The 2% Female Producers: Tokenism in Entertainment Management
The #MeToo movement and revelations of sexual harassment in the entertainment industry have lit a light to the continuing problems associated with sex, but women still live under too many delusions of a post-gender-bias and therefore post-feminist world. Women who complain that they are sidelined because of their gender are dismissed as emotional naggers. A telling example of the widening rather than shrinking bias comes from a recent study from USC Annenberg’s School for Communication and Journalism, “Inclusion in the Recording Studio? Gender and Race/Ethnicity of Artists, Songwriters & Producers across 600 Popular Songs from 2012-2017,” by Dr. Stacy L. Smith, Marc Choueiti and Dr. Katherine Pieper. While every statistic in this 32-page report is bleak for women, the one that stands out is that female producers make up only 2% of the reviewed credited producers for these pop songs. And most of these producers are given this credit for their leadership rather than for their technical work on the record. For example, this short list includes Beyoncé, and Taylor Swift. It is popular for millionaire singers to be offered an executive producer credit for even miniscule contributions. Thus, the list of female producers who have been successful at technically producing music shrinks down to around seventeen. A Billboard article, “Where Are All the Female Music Producers?” by Melinda Newman names them: Linda Perry, Ebony Oshunrinde (WondaGurl) and Catherine Marks (technical mixers, who worked up to producers from engineering); Janet Jackson, Paula Cole, Sheryl Crow, Lauryn Hill, Mariah Carey, Lisa Coleman, Wendy Melvoin, Taylor Swift and Lady Gaga (for producing themselves); Lauren Christy (the only female producer nominated in the non-classical category who was not a recording artist); Judith Sherman (classical Grammy winner); Imogen Heap and Trina Shoemaker (best engineered album non-classical winners); and Missy Elliott (best in pop and R&B). The names of 6,000 or so male producers who were involved in the making of the 600 top pop songs would not fit in this article. Thus, the portrayal of women as barely clothed sex toys in music videos and the nonsensical pornographic songs female entertainers are spewing out is the work of these male producers who impose their notions of femininity onto their subordinates.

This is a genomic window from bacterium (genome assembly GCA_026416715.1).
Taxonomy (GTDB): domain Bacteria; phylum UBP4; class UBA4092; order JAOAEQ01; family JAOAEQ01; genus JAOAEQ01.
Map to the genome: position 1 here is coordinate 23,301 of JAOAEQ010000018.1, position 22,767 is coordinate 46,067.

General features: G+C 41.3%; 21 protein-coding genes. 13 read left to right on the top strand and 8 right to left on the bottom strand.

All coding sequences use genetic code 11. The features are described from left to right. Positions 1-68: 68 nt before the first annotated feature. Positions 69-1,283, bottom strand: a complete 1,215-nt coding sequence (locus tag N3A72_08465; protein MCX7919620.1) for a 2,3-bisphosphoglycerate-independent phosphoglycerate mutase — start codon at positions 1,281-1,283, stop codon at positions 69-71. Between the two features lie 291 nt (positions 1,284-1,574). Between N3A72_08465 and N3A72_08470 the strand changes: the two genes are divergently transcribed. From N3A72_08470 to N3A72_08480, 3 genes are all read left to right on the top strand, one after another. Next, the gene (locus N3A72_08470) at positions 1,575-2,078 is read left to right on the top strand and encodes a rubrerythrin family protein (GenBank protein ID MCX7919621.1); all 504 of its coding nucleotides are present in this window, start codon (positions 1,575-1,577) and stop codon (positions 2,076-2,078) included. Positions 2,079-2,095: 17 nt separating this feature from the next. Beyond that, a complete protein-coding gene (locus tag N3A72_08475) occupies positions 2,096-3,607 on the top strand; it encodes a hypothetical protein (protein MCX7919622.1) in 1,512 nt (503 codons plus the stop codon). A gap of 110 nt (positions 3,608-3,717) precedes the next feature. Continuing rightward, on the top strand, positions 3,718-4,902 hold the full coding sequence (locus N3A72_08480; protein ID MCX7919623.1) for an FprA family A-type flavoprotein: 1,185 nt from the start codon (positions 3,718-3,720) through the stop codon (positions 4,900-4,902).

This topic caught my attention because I have made a couple of attempts to enter this industry with sadly laughable results. One of these was a few years ago when I happened upon a SAMLA (southern MLA conference) presentation of post-modern music. After asking a few of my usual critical questions I met the producer of this noisy composition, who had succeeded in breaking out REM earlier in his career. I was torn between asking him and the musician he represented to do an interview with me and asking them if I could help them write lyrics for their next record. I leaned towards the latter because I really felt they needed the help, but while they were reviewing my pitch, I released an issue of my journal wherein I ridiculed their music in a brief note. One of the reasons for my derision was that they clearly made fun of my attempt to pitch my writing ability to them, treating me as if I was a groupie (i.e., he kissed my hand).
On another occasion, a decade ago, I read Donovan’s autobiography cover-to-cover, The Hurdy Gurdy Man, and tried to interview him after his concert, and he let me in backstage only to have me watch him making out and taking photos with his groupies, before the guards kicked me out and told me to wait for him to exit, wherein his double emerged and insisted that it was indeed Donovan and gave me nonsensical answers to my complex questions. I remember this now because none of the female producers listed above agreed to an interview request I sent to all but the singers.